RFC: Web component and dictionaries

The sockets on the Make Dictionary block can get out
of sync with the gear managing them.
Sample project:
TinyDB_dict_test.aia (4.0 KB)
Sample video:

TinyWebDB does not seem to accept or acknowledge requests to store a dictionary.
Sample project:


Sample video:

This might just be the test bed, but dictionaries are not making it into CloudDB.
Sample video:

Project export:

TinyDB_dict_test.aia (4.8 KB)

Here’s another key path walking case …

Assign the list output from walking an empty
key path into the Elements of a List Picker …

Should the resulting Elements list have 2 items in it, rather than one item?

Based on how the algorithm is implemented the value is right, which is that it walks the list and at each level enumerates the values at that level before continuing to the next level. It does this until it has an empty list, at which point it adds the value at that point in the tree. In the case of starting with an empty list, it’s as though the algorithm is starting at a leaf so it adds the dictionary itself to the list before returning. However, an alternative approach might allow for an empty key list to yield an empty list, which to me seems like a more palatable result. If you wanted to have a list of each of the values in the dictionary, you’d want to use make a list(walk all at level).

I’m looking into the TinyDB and CloudDB issues. These should work as we have code to both serialize and deserialize dictionaries as JSON and both those components go through that function.

TinyDB worked okay.

Did you mean TinyWebDB?

Yes, I did.

It turns out this was a mix of issues. First, I hadn't configured the test server with our production keys, so naturally Firebase and CloudDB would fail. Unfortunately, there's another issue in that when Firebase fails, it throws an error that interrupts the remainder of components from initializing correctly. Therefore, TinyWebDB1 didn't exist as a registered component and so all events to it are dropped. I've since added the complete configuration and the associated issues should be resolved.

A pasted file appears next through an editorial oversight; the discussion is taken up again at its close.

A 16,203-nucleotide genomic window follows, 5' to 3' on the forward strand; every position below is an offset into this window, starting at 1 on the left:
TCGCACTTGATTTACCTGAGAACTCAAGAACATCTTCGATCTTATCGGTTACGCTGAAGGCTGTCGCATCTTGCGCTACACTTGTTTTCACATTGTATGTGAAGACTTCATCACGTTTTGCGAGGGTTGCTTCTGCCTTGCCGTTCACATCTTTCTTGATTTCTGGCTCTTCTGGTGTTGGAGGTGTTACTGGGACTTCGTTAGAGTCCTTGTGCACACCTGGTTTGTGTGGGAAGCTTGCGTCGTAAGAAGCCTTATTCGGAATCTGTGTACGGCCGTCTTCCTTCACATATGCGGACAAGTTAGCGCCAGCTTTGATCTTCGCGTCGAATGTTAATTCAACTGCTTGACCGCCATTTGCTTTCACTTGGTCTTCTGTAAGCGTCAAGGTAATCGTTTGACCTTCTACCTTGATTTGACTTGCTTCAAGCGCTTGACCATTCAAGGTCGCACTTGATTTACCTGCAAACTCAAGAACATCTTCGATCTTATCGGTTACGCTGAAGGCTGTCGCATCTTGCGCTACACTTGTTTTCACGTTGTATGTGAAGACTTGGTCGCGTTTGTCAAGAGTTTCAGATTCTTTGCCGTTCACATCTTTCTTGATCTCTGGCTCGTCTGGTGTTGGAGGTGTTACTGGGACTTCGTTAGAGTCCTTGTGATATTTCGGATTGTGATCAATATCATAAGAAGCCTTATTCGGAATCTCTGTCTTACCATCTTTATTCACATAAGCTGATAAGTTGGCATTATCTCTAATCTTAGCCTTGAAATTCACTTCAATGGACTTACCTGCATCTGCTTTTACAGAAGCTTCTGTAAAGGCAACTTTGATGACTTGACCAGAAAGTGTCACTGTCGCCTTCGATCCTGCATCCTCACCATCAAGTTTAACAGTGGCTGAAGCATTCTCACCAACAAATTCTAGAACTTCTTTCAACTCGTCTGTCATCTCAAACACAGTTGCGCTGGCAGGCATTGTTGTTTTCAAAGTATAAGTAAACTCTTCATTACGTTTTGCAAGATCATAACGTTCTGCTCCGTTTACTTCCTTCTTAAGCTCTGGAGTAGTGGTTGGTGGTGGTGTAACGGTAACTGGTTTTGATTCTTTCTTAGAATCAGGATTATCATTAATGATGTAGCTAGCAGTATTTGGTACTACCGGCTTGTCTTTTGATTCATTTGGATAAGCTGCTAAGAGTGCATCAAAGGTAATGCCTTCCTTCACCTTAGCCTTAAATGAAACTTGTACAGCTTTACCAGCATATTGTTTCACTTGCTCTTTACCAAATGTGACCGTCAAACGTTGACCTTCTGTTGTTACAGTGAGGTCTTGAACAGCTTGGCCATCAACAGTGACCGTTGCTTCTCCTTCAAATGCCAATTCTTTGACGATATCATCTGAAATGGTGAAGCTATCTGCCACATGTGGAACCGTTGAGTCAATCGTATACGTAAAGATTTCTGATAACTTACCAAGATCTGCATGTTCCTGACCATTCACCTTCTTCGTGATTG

I've also included a new version of the companion with version number 2.55d5 (or 2.55d5u) to differentiate it from our production version.

After thinking about it a bit more, I do think I want to keep the behavior as is rather than implementing my proposal to have it return an empty list instead. My reasoning for this is the block returns one or more elements for the given key path. An empty key path leaves you at the root of the tree represented by the dictionary, so that should get selected. With this implementation, an empty list indicates that nothing existed at the given path. If we were to make it so that an empty key path also returned an empty list then there would be an ambiguity as to what the return value represents.

Regarding large dictionaries for people doing language research
like https://docs.google.com/document/d/1TRGypmOaRvK37oazCuaGBdXzvt4dzzGXaHYvp22ueCs/edit?usp=sharing,
is there a way to to take advantage of dictionary lookup speed (I hope) without suffering
repeated startup lag to undergo text to dictionary conversion on load?
I don’t see any csv to dict block, for example, nor any read/save dict to/from file blocks.

I exercised the FireBaseDB, CloudDB, and TinyWebDB storage and retrieval of dictionaries,
and they all came back as dictionaries.

In passing, I noticed that an empty taglist does not trigger a .TagList event in FireBase.

Since dicts serialize into JSON when coerced to a string, you could just write one to a file. After reading it back, you'll need to use JsonTextDecode to turn it back into a dictionary. TinyDB et al. will serialize/deserialize dictionaries directly as well.

I wrote a small test app to test this (it also revealed some performance issues, which I've fixed in 2.55d6). Here's an example of the data I get from one run with 20k total entries and 1000 random accesses: